Thursday, March 22, 2012

The Adventures of Ichabod and Mr. Toad

The package features had the blessing and the curse of being able to offer several different types of material in one film.  It’s a blessing because variety is the spice of life, a curse because the various types of stories could be wildly uneven, with one being simply amazing and another being downright bad.  After several tries, though, Disney got it right with The Adventures of Ichabod and Mr. Toad.

 
Like the other package features, Disney recruited celebrities to come on board and provide narration and music.  For the first part of this piece, it was Basil Rathbone, best known for his portrayal of Sherlock Holmes, who was the narrator of the story of J. Thaddeus Toad.  The aristocratic tones of Rathbone lend an air of credibility to a tale of talking animals.  After all, the original book was meant to poke fun at the British aristocracy, and the film follows that while infusing some Disney magic.



Walt was not impressed with the animation of this story, which is why he shelved the project for so long.  And to be honest, he wasn’t entirely wrong.  The animation isn’t as fluid and beautiful as what is seen in the second half of the film.  That’s not to say it’s bad, however, as some very memorable images from this film still resonate today.  The shot of Toad standing atop his horse, Cyril Proudbottom, and the weasels chasing him through Toad Hall are images Disney still uses.

The story ultimately comes down to a lighthearted romp through the tale of Toad swapping Toad Hall for a motorcar.  The best work in this film is the contrast between Toad’s mania and the stuffy, buttoned up attitudes of his friends Rat and Mole.  You see it during the courtroom scenes, the chase sequences and more.  While the crazed pace of the film keeps kids entertained, it’s the way that character is revealed through the actions of these characters that fascinated me this time around.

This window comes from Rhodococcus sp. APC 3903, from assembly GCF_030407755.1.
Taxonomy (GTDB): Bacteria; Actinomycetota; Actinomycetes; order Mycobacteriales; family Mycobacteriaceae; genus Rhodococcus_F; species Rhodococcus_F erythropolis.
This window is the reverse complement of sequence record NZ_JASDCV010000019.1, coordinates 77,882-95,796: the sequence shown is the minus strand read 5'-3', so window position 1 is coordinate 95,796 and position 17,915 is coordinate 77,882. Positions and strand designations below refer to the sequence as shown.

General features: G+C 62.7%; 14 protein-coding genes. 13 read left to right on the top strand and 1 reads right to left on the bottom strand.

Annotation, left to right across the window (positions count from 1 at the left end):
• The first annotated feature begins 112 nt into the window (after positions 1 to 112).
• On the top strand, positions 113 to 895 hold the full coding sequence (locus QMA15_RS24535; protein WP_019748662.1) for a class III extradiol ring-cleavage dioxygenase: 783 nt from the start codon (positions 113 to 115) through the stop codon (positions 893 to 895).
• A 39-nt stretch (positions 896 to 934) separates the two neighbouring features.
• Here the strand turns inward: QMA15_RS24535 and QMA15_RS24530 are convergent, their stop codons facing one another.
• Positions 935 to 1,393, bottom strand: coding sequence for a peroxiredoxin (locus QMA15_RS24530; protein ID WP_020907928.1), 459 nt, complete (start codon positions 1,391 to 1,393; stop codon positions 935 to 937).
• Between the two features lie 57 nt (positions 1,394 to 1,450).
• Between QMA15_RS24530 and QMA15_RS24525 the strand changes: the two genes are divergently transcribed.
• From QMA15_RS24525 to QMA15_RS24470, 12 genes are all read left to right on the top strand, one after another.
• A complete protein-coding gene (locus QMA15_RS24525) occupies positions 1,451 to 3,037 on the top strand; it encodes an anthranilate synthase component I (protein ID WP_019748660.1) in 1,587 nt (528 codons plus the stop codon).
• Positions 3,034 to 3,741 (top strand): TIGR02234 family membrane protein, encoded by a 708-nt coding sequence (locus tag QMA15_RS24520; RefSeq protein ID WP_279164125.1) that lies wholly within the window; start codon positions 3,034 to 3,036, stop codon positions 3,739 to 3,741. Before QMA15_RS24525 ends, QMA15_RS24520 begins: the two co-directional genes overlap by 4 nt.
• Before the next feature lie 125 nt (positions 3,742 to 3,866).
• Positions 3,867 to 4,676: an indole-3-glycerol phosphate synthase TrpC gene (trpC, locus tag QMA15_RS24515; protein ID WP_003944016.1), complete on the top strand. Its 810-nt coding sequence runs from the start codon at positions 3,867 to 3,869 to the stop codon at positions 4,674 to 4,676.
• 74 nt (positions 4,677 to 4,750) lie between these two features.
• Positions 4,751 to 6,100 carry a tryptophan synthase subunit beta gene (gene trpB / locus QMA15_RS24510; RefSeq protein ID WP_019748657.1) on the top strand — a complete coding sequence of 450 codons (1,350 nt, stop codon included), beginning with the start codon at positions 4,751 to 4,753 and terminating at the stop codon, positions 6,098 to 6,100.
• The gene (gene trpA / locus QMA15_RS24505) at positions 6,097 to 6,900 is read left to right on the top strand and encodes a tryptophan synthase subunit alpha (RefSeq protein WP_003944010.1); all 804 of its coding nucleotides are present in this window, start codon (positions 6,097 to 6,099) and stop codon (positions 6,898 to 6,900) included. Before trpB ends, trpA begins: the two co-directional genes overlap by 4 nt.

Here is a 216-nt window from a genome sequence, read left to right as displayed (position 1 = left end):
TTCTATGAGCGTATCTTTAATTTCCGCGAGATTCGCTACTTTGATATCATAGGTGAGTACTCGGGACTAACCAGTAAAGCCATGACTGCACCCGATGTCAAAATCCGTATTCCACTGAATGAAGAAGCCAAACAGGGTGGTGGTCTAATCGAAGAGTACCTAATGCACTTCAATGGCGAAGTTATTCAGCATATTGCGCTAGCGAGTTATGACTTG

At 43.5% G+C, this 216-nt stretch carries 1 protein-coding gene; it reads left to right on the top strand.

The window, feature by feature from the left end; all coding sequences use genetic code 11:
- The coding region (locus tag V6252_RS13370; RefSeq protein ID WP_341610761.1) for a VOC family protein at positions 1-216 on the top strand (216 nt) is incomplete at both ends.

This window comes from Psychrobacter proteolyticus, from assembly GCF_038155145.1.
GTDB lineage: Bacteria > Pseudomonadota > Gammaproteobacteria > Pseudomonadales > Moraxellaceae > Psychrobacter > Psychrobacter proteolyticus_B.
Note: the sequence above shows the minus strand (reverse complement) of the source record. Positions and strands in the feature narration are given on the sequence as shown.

When we hit the second part of the film, it’s a welcome slow down to spend some time getting to know the inhabitants of Sleepy Hollow, especially the skinny schoolmaster Ichabod Crane.  Helping along that path is Bing Crosby, who brings his crooning skills to the table and provides songs and narration to the tale.  This was probably the best choice Disney could have made, because Bing’s trademark vocal tones soften the sharp edges of the tale and make it much more friendly to the viewer.

The story of this tale is actually quite light, as we are simply introduced to the three main chracters – Ichabod, his rival Brom Bones and their mutual crush Katrina Van Tassel – then shown how they interact.  The rivalry between Ichabod and Brom is the conflict of the short, and is established through action rather than narration.  Sure, Bing puts out a few lines that prod things along, but most of the rivalry is displayed through the slapstick back and forth between the two.



Of course, the real masterpiece of this film is the Headless Horseman, and the animation does not disappoint.  This is where Disney’s Nine Old Men spent their time, filling the short sequence with gags, suspense, horror, thrills and some of the best work the Disney studio produced in the 1940s.  There is a reason this part of the film still resonates today. 

The complete package of the stories of Mr. Toad and Ichabod Crane seem mismatched, and they probably are.  But combined together, they make for a film that is probably amongst the best of Disney from this era.  Soon after would come a second renaissance for the company with Cinderella, Sleeping Beauty and others, but the seeds for that future success are sown in this film, which should not be missed by anyone who loves Disney. 

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